The parable of the Pounds, Luke 19:12-27, is similar to this parable. But the differences are as great as the similarities. Form and redaction critics in our day claim that either the Christian Community or Luke (or whoever wrote Luke, they say) rewrote or redacted the parable of the talents for a theological purpose. Of necessity this denies the historicity of Jesus' speaking Luke 19:12-27. But these two parables clearly differ as to audience, time, locale, occasion and substance.
The simple truth is that Jesus spoke two parables on two different occasions in two different settings for two different purposes. Like any good teacher Jesus used the same illustrations again and again in His teaching.The parable divides itself into three sections:
The first two sections each contain five verses. But the third has seven verses. This alerts us to the fact that this parable is primarily an instance of what we call the second use of the Law. Again and again in the Book of Concord this use of the Law is summarized with the words: Lex semper accusat, which means, The Law constantly convicts (us). The parable is meant for serious self-examination.
The entire parable explains verse 13 of the previous parable. The parable is really about constant, responsible watchfulness. The KJV and NKJV rightly translate: "For the kingdom of heaven is like etc." This verse pictures Jesus entrusting the work of the Kingdom of grace to the Church when He ascended into heaven. Verse 15 pictures the assigning of individual gifts to individual persons.
The parable is speaking about the visible Christian Church.
Fahling: Since one talent was worth six thousand denarii, it covered a day's payroll for an army of six thousand men, a denarius being the equivalent of a day's wages for a laborer or a servant.
Hendriksen: An attic talent amounted to no less than six thousand denars. It would take an ordinary laborer almost twenty years to earn one.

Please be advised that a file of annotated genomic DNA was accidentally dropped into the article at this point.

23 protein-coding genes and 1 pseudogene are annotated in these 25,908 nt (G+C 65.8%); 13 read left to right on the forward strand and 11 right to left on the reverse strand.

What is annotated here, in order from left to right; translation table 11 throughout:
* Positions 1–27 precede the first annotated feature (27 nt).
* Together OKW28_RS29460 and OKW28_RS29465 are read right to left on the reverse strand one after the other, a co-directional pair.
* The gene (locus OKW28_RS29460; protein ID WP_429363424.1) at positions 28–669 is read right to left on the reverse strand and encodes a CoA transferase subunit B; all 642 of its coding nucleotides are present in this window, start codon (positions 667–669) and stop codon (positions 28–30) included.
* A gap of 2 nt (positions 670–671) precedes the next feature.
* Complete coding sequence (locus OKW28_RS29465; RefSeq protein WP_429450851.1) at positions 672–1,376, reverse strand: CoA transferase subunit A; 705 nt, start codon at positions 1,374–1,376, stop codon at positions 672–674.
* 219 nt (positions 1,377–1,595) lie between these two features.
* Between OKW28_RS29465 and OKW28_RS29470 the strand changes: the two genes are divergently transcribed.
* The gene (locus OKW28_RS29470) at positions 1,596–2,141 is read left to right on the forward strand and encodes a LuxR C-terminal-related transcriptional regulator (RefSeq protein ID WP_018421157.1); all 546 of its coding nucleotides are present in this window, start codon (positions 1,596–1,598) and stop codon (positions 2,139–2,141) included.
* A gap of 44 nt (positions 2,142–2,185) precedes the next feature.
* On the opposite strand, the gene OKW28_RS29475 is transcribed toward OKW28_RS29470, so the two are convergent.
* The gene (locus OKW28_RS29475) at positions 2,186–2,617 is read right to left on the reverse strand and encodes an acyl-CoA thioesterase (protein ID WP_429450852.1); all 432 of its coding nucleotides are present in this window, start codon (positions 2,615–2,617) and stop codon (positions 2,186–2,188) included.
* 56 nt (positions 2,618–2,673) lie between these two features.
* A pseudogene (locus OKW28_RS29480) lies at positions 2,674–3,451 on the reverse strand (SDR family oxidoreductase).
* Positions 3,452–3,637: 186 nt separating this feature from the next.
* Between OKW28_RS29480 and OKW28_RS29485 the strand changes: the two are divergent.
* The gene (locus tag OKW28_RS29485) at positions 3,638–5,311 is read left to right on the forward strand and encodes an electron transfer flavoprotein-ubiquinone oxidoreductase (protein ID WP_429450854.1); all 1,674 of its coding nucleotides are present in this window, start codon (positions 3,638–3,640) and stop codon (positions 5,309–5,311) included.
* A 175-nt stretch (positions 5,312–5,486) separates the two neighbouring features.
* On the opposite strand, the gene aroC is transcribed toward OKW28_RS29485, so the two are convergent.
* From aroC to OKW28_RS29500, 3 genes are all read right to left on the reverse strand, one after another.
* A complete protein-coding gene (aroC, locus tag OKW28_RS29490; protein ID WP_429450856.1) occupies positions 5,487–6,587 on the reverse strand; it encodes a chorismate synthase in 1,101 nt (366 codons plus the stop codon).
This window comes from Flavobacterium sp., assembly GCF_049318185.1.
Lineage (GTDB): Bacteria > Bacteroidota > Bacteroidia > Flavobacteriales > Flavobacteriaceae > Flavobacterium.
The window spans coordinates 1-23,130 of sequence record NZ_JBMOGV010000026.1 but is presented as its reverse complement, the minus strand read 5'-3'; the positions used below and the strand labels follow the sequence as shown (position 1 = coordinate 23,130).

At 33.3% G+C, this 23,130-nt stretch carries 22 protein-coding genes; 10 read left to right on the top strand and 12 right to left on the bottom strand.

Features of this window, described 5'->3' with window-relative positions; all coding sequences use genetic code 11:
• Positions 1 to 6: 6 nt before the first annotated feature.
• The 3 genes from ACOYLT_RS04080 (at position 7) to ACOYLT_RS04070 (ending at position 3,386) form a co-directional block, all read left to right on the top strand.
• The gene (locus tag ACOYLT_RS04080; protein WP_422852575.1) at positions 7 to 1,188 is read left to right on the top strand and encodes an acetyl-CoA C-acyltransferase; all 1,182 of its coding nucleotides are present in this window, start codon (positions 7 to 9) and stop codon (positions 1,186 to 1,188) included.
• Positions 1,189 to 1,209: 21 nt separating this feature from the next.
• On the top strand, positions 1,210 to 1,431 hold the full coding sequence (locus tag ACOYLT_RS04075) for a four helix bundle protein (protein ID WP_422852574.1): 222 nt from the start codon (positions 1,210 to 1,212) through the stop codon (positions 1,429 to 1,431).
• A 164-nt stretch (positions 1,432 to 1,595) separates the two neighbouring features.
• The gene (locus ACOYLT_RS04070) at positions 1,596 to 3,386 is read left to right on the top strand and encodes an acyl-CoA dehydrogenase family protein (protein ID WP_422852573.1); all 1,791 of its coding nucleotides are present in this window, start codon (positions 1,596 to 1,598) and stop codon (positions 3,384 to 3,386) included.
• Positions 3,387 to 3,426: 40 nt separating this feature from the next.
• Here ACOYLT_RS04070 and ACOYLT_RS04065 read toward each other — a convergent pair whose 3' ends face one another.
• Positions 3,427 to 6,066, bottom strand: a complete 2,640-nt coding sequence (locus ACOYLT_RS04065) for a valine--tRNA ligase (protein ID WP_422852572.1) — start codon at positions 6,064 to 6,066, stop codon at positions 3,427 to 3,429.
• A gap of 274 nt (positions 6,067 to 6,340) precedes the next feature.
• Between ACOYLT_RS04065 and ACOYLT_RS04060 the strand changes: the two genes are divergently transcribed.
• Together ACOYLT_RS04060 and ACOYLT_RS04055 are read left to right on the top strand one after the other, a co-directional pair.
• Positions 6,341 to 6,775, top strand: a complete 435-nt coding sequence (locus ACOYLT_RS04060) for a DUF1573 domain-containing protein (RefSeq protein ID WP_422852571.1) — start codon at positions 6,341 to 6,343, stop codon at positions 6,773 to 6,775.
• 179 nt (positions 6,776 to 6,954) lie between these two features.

And a footnote in the RSV: "This talent was more than fifteen years' wages of a laborer."
The talent was a very large sum of money. The spiritual, mental, physical and psychological gifts which God apportions to the individual Christian are priceless and precious. Our Lord gives no one more than he can handle nor less than his ability requires. The distribution is truly manifold. One observes this everywhere in the Church. And one is amazed to find great and exceptional gifts even in small towns and so-called backward areas.
"Went on a journey" indicates Jesus' ascending into heaven. The first wasted no time. It's like the disciples returning from the Mount of Ascension, busying themselves with the Lord's work. They put their gifts to work. And they gained one hundred percent.
The second man acted just as did the first man. He also gained one hundred percent. But the difference between the first and second reminds us of the principle laid down in 1 Corinthians 12: 11: "But one and the same Spirit works all these things, distributing to each one individually as He wills." (NKJV). I have gifts which others may not have. They may have gifts which I do not have. And the amount may differ too. God does not expect me to work beyond my own capabilities. But he does expect me to listen to the words: "Be faithful until death." Revelation 2:10 NKJV.
Now the talent is called "money." People bury things which they wish to hide or consider dead.
Lenski: The talents gained are the graces and the gifts found in others whom we win for the church and whom we help forward in their Christian life. There is a constant extension and multiplication of gifts in the church, talent producing talent.
The work which is done by the talents which God gives Christians is as wonderful as the multiplication of the loaves and fish in the hands of Jesus when He fed the 5,000.
But on the third man Lenski comments:
This slave regarded the gift as something he did not desire; it aroused no response in his heart.
True. He despised the gift. How awful!
In application this denotes the time between the Ascension and the Parousia or death. Modern translations render the following words with "the Master of those slaves (servants)."